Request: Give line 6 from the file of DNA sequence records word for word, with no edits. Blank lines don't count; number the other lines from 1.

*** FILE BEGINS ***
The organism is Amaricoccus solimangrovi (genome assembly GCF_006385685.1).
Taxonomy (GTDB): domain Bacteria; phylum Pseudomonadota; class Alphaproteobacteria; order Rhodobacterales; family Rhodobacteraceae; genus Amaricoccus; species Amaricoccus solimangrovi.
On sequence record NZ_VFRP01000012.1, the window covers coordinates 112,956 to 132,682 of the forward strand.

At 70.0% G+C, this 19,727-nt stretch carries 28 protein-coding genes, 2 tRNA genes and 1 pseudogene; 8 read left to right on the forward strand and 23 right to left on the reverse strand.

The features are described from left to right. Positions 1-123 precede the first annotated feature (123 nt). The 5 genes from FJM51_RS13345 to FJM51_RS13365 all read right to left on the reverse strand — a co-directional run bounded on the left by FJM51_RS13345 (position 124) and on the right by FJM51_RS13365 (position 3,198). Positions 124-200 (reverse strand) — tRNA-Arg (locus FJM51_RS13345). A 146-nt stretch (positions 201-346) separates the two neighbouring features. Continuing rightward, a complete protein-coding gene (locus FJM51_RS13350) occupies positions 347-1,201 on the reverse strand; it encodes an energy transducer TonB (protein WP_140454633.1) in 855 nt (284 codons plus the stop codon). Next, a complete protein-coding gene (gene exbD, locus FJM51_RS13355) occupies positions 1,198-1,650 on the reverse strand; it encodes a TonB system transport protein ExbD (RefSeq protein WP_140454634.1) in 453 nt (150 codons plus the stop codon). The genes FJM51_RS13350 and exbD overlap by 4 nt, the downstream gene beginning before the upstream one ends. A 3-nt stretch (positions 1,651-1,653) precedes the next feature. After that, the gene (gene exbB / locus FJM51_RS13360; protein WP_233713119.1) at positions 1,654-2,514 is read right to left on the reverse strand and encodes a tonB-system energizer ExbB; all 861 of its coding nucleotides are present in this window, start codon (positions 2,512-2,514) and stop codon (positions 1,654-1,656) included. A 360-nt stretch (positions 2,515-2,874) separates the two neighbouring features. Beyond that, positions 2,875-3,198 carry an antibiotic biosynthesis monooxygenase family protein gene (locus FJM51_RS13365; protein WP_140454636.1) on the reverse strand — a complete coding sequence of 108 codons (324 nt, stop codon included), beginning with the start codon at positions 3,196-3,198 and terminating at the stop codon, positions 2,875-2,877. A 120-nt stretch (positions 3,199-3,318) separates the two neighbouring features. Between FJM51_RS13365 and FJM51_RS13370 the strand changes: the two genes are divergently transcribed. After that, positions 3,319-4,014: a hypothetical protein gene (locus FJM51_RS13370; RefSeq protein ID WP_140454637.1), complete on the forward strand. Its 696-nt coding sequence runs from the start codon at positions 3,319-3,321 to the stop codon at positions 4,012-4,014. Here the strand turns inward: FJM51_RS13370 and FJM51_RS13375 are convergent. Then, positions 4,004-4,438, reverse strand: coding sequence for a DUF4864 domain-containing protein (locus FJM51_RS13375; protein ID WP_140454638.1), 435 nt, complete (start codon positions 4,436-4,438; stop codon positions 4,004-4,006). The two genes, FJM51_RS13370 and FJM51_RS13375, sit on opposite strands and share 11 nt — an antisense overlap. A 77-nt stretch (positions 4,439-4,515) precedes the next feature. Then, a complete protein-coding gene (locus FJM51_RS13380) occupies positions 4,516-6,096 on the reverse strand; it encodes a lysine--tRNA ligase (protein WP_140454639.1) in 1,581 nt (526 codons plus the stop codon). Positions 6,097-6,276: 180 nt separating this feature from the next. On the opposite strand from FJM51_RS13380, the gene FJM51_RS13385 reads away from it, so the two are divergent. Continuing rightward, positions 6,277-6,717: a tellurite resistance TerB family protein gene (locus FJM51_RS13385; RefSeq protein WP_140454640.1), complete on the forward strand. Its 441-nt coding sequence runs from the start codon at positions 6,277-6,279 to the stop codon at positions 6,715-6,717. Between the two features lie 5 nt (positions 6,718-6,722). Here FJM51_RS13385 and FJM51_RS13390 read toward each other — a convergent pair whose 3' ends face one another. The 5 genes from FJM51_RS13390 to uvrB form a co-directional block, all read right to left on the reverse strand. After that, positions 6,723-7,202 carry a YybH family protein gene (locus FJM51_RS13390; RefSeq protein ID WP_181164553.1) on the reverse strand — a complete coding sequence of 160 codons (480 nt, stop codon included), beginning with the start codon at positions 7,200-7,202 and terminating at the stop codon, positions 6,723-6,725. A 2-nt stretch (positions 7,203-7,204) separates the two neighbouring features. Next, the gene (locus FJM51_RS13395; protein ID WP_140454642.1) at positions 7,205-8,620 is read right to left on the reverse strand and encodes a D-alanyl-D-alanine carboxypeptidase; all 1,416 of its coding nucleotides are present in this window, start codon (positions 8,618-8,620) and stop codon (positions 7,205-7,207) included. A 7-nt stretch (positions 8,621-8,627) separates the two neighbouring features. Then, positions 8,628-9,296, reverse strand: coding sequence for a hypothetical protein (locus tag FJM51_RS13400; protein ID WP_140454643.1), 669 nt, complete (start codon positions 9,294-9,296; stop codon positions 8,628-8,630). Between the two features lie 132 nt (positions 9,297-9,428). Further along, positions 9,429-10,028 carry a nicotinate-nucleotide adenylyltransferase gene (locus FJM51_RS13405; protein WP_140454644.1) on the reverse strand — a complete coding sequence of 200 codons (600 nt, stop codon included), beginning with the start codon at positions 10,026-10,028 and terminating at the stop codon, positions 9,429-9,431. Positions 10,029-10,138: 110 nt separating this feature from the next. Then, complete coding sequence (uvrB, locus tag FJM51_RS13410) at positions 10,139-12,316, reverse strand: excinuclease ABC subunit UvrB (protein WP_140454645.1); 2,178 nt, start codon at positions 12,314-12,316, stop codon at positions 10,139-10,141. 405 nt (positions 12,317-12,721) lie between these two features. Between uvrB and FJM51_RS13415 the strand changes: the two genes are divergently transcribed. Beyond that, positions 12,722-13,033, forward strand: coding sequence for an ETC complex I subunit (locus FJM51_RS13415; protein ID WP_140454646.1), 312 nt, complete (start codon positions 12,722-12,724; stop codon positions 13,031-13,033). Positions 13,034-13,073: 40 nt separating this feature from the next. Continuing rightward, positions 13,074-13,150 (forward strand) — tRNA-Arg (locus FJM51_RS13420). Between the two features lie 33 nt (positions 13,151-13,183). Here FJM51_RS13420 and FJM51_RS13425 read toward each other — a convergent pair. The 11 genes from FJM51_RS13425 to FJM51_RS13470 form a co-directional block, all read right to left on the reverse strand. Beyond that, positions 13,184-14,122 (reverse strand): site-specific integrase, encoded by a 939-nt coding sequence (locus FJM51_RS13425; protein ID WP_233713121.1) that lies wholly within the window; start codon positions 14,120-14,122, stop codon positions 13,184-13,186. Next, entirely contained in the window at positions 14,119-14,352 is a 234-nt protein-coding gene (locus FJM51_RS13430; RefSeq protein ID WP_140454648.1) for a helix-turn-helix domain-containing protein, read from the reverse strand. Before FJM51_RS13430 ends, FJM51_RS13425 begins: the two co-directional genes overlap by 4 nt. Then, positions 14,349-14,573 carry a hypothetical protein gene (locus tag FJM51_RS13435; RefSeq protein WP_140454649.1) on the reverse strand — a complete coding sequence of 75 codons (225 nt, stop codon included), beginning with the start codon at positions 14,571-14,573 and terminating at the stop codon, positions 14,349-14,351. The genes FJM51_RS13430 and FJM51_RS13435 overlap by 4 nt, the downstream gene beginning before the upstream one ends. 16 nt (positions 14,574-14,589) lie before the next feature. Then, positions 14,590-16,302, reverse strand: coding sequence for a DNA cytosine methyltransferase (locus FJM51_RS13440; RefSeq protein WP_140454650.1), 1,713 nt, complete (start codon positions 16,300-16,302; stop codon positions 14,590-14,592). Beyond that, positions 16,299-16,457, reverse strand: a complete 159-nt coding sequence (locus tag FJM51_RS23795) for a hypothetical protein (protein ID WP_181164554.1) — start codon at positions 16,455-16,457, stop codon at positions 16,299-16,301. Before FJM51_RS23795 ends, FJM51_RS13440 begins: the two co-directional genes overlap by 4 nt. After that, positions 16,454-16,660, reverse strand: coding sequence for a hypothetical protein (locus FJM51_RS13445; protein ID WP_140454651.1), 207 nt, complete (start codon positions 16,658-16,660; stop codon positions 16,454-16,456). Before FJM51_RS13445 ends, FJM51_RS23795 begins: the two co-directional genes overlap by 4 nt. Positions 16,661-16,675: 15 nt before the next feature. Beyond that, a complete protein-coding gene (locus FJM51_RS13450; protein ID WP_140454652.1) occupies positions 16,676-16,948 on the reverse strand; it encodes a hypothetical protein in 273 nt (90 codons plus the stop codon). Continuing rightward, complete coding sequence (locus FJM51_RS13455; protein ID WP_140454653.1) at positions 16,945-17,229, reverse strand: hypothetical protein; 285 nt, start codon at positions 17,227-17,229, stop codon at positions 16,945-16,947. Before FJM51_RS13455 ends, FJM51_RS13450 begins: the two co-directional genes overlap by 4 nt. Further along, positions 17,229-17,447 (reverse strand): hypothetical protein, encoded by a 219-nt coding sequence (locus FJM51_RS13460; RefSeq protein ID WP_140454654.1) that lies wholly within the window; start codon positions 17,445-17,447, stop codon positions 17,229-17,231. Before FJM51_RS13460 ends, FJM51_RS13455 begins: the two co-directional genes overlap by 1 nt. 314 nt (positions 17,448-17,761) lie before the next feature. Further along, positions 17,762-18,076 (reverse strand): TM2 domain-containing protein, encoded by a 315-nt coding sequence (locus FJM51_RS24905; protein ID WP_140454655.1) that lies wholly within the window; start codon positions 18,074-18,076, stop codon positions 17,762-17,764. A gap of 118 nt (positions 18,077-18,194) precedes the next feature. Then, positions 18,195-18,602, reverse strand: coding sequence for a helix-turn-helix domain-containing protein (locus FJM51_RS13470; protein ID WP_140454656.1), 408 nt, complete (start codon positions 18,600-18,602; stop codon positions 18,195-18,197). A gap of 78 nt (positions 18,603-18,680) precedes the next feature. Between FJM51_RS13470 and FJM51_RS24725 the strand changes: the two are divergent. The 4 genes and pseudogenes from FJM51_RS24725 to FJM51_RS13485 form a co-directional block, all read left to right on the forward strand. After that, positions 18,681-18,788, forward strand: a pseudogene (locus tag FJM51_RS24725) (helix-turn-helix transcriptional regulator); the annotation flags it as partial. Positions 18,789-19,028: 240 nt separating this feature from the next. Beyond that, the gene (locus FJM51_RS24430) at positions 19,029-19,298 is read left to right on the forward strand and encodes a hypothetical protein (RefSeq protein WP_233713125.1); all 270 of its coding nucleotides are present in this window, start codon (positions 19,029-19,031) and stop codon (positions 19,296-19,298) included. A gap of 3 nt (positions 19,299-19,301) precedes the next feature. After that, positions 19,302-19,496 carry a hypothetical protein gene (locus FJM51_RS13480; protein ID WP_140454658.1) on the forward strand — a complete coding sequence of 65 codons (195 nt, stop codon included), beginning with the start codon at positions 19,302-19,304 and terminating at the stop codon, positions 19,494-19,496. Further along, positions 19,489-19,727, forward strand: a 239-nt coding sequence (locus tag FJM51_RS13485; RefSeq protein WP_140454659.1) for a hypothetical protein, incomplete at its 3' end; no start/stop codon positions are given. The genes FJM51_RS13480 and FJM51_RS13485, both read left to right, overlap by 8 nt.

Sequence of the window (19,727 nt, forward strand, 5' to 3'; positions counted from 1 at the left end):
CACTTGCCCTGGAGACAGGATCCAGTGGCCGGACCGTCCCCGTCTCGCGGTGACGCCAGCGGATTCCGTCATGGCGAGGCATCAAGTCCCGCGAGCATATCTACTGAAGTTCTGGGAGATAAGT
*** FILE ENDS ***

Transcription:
Sequence of the window (19,727 nt, forward strand, 5' to 3'; positions counted from 1 at the left end):